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Changes in ACOT Charter – good for living donors?

The Advisory Committee on Organ Transplantation (ACOT) was established in 2000 under HRSA to advise the Secretary of Health on issues related to transplantation. The original charter describes the function of ACOT as follows:

The Committee shall advise the Secretary, acting through the Administrator, Health Resources and Services Administration (HRSA), on all aspects of organ donation, procurement, allocation, and transplantation, and on such other matters that the Secretary determines. One of its principal functions shall be to advise the Secretary on ways to maximize Federal efforts to increase living and deceased organ donation nationally.

The Committee shall, at the request of the Secretary, review significant proposed OPTN policies submitted for the Secretary’s approval to recommend whether they should be made enforceable. It shall provide expert input to the Secretary on the latest advances in the science of transplantation, the OPTN’s system of collecting, disseminating and ensuring the validity, accuracy, timeliness and usefulness of data, and additional medical, public health, ethical, legal, financial coverage, social science, and socioeconomic issues that are relevant to transplantation.

A new version of the ACOT charter was posted on September, 2010 on organdonor.gov. The phrase regarding the increase of living donation was removed, and in the second paragraph, the words ‘public safety’ were added:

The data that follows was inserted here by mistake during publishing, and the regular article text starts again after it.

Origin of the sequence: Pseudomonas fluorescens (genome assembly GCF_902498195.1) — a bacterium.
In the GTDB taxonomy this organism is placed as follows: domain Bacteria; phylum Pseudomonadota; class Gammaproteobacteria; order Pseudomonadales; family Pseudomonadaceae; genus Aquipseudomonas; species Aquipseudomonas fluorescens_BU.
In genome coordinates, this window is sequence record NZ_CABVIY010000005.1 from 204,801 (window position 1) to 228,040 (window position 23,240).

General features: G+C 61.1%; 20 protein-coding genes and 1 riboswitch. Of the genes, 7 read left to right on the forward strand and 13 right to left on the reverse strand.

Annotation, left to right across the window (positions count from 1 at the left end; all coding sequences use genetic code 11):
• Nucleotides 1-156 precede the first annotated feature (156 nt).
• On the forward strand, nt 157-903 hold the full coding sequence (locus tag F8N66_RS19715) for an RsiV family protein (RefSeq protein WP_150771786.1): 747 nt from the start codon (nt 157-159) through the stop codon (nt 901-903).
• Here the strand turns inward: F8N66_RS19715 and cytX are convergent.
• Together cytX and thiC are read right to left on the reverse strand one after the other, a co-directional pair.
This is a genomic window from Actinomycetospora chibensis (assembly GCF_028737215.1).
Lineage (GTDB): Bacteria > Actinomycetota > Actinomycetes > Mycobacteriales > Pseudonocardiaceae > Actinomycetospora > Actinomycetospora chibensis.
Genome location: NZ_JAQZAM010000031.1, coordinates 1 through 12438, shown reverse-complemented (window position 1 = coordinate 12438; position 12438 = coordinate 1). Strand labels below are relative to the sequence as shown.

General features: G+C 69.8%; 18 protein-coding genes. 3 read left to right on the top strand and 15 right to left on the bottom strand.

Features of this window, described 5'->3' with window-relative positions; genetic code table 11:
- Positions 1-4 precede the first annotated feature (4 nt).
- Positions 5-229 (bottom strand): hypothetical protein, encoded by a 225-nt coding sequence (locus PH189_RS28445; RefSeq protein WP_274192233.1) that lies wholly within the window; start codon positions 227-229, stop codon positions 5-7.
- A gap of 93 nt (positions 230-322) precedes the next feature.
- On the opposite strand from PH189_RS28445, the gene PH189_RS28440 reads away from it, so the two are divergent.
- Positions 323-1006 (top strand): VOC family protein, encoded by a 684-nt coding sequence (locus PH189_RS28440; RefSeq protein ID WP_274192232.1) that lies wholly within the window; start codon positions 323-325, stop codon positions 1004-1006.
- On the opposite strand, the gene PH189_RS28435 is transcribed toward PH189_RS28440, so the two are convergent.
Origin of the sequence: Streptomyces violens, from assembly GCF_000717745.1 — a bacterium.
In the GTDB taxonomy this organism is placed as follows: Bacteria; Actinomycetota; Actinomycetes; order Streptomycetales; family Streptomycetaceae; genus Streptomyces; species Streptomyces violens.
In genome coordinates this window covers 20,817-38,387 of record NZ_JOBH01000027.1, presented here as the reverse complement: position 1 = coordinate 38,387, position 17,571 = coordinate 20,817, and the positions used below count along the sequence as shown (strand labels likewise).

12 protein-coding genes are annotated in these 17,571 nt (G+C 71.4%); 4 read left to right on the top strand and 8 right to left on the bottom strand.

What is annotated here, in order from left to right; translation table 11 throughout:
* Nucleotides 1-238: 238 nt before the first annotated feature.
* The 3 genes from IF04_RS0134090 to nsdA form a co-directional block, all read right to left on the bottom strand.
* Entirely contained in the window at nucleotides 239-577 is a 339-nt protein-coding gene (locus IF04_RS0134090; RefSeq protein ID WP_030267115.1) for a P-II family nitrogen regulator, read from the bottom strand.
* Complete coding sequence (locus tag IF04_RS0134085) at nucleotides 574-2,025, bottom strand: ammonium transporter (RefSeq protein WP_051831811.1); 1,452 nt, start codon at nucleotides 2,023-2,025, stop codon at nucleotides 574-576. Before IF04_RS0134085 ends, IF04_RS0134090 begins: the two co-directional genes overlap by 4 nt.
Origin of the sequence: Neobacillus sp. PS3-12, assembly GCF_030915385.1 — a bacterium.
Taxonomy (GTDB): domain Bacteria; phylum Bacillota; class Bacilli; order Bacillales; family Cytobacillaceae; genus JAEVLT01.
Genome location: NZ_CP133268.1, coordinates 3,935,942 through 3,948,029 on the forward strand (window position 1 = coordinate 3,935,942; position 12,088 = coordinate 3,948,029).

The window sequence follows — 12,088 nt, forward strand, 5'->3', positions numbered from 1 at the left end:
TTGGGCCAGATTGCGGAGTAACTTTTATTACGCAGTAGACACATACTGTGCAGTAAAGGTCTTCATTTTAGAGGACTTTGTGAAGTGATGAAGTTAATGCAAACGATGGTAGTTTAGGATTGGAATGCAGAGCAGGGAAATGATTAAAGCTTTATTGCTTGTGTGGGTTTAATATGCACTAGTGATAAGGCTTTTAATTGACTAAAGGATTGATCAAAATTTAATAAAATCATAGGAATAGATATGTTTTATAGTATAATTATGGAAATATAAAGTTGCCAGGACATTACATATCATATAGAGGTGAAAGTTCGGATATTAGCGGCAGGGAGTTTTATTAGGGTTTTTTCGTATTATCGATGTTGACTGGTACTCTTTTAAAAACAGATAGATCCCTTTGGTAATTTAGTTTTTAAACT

The Committee shall advise the Secretary, acting through the Administrator, Health Resources and Services Administration (HRSA), on all aspects of organ donation, procurement, allocation, and transplantation, and on such other matters that the Secretary determines. One of its principal functions shall be to advise the Secretary on Federal efforts to maximize the number of deceased donor organs made available for transplantation and to support the safety of living organ donation.

The Committee shall, at the request of the Secretary, review significant proposed OPTN policies submitted for the Secretary’s approval to recommend whether they should be made enforceable. It shall provide expert input to the Secretary on the latest advances in the science of transplantation, the OPTN’s system of collecting, disseminating and ensuring the validity, accuracy, timeliness and usefulness of data, and additional medical, public health, patient safety, ethical, legal, financial coverage, social science, and socioeconomic issues that are relevant to transplantation.

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